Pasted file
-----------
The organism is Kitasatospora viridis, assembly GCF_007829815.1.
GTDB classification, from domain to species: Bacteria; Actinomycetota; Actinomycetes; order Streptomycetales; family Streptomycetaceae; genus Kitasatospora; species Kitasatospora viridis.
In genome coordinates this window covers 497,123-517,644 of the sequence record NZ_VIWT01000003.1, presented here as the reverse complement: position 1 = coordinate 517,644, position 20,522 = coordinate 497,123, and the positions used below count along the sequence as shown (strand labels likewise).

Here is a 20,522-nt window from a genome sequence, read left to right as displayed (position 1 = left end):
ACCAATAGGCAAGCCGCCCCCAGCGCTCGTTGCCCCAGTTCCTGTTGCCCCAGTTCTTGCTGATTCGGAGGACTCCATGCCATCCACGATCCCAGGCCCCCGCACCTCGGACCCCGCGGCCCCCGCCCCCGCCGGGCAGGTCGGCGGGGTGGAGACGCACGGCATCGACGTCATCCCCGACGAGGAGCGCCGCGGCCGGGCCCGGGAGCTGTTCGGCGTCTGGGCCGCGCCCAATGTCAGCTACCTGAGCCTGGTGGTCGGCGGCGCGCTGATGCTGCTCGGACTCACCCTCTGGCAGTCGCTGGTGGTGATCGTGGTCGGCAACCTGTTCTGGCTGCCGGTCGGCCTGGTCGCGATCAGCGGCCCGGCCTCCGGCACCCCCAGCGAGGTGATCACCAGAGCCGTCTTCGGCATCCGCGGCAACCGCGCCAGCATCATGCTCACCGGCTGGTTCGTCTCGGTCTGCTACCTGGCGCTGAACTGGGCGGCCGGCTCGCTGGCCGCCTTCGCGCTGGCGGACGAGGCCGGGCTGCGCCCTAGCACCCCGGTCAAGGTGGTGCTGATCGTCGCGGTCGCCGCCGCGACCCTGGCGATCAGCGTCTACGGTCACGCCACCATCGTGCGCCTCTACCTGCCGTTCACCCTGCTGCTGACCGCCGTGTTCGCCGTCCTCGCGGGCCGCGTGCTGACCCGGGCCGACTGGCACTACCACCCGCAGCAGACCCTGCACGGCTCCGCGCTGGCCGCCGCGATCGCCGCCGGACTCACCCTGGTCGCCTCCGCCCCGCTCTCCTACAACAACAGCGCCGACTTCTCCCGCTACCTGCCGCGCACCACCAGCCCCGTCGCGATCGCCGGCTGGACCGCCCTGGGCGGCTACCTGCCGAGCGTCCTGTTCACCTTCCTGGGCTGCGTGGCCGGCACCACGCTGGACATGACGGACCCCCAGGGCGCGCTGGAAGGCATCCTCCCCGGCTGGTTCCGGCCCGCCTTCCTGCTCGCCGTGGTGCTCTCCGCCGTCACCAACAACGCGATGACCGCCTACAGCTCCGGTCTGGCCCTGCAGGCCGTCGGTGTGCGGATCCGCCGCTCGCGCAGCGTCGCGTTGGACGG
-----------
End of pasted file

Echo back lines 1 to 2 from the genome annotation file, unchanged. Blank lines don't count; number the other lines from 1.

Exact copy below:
The organism is Kitasatospora viridis, assembly GCF_007829815.1.
GTDB classification, from domain to species: Bacteria; Actinomycetota; Actinomycetes; order Streptomycetales; family Streptomycetaceae; genus Kitasatospora; species Kitasatospora viridis.